VPN client on NLB cluster

I have two Win2k3 Terminal Severs that are clustered using Windows NLB. Each server has a single NIC in it, so the NLB is using multicast mode.

I need to install the Cisco VPN client on the servers (for a specific application).

When I install the VPN software it breaks the NL cluster. I can understand why it does this, but that doesn't help me fix it.

I am looking for possible solutions ?
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td_milesAsked:
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Rob WilliamsCommented:
You mention; "I can understand why it does this", so you are probably aware that by default the Cisco client, for security reasons, blocks all traffic with other PC/servers on the same LAN, creating a tunnel only allowing traffic between it and the Cisco VPN router. The way to resolve this is to enable split-tunneling, but it can only be done by the Cisco admin, in the VPN configuration of the router.
Sorry I am not a Cisco guy, and cannot help with the actual configuration. You may want to post a question or link in the Cisco forum. Or, if if you are not thee Cisco administrator, contact them and see if they are willing to do so. Also, if both terminal servers will need to use the Cisco client at the same time, from the same public IP, they will also have to configure NAT-T on the Cisco router.
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TheCleanerCommented:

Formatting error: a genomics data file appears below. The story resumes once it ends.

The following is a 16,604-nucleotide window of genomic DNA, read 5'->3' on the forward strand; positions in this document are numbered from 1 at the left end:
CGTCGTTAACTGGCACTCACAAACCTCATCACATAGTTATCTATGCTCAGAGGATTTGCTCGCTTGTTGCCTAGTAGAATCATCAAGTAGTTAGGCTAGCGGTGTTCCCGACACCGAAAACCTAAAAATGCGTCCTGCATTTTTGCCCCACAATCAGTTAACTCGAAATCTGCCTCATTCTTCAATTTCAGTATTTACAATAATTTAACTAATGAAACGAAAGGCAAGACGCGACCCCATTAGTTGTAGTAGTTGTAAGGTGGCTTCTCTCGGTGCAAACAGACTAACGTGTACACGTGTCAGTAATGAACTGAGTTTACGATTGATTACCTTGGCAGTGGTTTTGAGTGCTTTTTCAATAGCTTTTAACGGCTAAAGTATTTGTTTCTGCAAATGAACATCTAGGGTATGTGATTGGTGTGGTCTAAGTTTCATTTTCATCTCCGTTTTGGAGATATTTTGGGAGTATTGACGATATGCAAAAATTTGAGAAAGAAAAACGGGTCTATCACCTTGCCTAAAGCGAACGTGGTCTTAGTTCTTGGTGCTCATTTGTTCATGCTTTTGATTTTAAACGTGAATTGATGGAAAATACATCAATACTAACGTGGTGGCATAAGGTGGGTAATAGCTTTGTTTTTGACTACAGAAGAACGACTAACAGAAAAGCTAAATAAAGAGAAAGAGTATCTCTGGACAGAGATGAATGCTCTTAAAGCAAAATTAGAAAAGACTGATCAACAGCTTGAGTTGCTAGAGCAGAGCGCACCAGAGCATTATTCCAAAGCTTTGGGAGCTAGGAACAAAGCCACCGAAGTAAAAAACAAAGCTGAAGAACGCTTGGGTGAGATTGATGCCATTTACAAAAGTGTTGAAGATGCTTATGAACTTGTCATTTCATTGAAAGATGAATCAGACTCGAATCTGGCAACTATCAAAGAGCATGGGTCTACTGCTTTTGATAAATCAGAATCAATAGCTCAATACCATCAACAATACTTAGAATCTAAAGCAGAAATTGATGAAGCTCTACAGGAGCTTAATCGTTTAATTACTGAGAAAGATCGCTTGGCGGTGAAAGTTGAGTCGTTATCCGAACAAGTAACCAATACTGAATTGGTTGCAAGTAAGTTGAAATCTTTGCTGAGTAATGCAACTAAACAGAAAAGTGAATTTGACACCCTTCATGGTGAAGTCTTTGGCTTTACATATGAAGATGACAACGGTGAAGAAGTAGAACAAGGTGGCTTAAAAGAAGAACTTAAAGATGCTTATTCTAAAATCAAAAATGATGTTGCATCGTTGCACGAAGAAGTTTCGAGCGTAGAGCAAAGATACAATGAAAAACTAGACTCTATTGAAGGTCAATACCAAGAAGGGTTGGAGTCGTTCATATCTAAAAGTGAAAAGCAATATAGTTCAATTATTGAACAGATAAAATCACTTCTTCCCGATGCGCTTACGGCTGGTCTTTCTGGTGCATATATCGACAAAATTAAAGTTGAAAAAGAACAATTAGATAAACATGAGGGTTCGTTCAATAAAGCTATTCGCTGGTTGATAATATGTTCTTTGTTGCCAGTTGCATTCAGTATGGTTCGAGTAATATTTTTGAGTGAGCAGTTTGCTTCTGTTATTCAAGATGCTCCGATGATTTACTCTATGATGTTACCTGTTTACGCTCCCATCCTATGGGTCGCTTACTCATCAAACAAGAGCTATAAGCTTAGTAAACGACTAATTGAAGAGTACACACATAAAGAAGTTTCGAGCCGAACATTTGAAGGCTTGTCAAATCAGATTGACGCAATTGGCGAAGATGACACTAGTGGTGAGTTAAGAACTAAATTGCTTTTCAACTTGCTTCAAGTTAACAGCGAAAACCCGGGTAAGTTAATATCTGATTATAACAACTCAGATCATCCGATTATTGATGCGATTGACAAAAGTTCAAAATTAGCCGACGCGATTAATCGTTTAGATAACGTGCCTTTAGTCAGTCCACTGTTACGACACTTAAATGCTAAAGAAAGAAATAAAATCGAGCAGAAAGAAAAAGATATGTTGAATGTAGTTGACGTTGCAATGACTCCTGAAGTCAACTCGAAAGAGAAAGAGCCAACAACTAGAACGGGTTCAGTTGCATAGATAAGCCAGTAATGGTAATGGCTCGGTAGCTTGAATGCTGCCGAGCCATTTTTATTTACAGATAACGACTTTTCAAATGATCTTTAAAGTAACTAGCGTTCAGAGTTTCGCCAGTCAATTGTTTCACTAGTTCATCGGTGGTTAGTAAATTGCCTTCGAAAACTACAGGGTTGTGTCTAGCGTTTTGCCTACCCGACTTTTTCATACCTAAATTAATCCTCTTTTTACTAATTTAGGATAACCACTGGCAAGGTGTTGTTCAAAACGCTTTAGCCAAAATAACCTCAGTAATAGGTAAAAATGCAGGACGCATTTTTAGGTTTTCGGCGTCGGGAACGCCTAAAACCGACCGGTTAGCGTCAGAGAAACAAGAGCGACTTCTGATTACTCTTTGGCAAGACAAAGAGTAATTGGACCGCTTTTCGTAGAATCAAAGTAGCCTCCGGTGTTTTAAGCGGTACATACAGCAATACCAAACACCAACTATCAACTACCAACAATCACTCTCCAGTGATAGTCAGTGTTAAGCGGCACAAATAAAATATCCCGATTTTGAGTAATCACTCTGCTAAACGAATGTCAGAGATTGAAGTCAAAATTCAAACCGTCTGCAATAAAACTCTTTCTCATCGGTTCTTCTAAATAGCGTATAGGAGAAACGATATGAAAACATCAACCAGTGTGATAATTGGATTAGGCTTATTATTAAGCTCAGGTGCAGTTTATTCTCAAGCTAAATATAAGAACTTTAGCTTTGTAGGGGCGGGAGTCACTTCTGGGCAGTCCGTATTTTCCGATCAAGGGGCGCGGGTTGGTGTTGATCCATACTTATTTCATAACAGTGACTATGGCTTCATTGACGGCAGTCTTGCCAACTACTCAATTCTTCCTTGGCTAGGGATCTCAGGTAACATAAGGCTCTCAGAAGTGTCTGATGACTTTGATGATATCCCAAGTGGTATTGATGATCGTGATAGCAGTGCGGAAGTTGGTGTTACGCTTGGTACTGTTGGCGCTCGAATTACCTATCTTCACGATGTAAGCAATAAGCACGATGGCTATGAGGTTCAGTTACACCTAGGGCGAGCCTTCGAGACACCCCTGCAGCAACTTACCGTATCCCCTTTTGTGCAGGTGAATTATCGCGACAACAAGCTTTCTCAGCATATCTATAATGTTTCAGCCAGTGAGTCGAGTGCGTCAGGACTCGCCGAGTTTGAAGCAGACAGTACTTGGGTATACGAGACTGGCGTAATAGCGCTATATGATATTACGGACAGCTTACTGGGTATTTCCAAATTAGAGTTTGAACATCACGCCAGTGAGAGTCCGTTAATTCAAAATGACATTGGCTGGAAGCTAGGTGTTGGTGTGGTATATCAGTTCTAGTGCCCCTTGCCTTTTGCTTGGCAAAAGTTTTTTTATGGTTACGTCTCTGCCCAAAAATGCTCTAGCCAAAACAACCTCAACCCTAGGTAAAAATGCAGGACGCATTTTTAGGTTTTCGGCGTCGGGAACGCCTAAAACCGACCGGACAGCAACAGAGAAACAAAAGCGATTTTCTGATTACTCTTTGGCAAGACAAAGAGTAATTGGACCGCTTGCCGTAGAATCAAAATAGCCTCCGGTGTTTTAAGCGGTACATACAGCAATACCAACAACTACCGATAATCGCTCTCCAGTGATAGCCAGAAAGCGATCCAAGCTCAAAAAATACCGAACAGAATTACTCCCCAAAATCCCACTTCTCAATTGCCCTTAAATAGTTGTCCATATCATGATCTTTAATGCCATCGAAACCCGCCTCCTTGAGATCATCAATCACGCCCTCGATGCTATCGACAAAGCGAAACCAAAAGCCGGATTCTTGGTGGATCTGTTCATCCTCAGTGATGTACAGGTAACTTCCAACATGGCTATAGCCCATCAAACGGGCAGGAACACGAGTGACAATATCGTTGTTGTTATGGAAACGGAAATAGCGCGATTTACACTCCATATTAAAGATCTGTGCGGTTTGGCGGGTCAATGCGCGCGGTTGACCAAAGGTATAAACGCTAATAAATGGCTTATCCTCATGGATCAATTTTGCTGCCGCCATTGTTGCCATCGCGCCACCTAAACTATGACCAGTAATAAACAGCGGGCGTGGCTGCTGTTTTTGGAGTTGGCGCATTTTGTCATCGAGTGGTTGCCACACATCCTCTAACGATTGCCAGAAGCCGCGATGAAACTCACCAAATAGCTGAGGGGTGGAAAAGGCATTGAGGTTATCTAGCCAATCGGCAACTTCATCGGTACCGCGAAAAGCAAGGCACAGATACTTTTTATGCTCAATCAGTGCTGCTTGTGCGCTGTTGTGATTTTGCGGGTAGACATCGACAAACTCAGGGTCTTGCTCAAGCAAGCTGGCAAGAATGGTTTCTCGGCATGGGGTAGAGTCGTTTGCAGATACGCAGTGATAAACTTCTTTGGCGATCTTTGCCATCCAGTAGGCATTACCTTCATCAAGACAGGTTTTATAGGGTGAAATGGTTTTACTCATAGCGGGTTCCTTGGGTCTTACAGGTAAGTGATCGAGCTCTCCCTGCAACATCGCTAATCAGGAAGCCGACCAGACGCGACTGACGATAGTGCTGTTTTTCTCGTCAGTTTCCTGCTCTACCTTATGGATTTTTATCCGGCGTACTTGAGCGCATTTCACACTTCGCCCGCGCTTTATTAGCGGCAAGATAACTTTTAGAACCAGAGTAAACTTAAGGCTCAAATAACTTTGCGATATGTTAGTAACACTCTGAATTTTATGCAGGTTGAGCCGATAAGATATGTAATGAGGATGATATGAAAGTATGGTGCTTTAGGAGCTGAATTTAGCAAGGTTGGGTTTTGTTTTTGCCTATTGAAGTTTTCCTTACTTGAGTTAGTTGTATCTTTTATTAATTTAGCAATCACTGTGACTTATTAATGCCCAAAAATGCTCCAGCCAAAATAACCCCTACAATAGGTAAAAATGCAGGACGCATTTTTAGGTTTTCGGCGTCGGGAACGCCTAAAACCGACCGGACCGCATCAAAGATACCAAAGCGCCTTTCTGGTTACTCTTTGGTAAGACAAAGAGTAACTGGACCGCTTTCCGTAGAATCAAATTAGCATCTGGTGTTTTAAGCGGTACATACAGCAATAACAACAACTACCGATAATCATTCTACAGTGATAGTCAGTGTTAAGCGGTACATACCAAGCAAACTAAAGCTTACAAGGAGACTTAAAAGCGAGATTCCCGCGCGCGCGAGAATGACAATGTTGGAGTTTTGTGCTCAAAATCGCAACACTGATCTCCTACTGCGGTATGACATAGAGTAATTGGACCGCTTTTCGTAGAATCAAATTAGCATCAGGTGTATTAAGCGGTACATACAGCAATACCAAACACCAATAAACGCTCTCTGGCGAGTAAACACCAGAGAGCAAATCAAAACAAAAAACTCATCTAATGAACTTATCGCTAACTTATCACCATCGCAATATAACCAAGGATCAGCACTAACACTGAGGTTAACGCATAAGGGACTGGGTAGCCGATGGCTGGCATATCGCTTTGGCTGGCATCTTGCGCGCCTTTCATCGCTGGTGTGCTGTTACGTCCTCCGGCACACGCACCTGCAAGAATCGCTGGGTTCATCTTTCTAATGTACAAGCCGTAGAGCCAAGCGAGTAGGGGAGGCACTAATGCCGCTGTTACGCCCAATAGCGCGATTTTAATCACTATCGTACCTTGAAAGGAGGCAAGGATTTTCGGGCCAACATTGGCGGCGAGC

Without getting into why you have the VPN client on the server (it would help to know but maybe not required knowledge), I would say the easiest route is to add a nic to each server on a separate subnet and route the Cisco VPN client traffic out that extra NIC.
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td_milesAuthor Commented:
To answer the questions:

RobWill - I'm aware of split tunneling. The issue is that the VPN client blocks the NLB cluster from working just when you install it, without connecting to any tunnels.

TheCleaner - I can elaborate. It's an accounting firm. They run a TS environment and the method for submitting stuff to certain govt sites is via the VPN client. This isn't a manual process, the accounting software uses the VPN client to automate the submission. If I install an extra NIC, do you know if there is any way of telling the Cisco VPN client to only use ONE of the NICs. It's been a while since I bothered to read the screens on the installer as I clicked "next", but I don't recall any option to bind to only one NIC ?

Thanks.
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Rob WilliamsCommented:
>>"when you install it, without connecting to any tunnels"
I have had similar problems, but with only some services. I was able to resolve by right clicking on the Cisco icon in the lower right and un-checking "statefull firewall always on". Worth a try.
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td_milesAuthor Commented:
I'll try it. Thanks.
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TheCleanerCommented: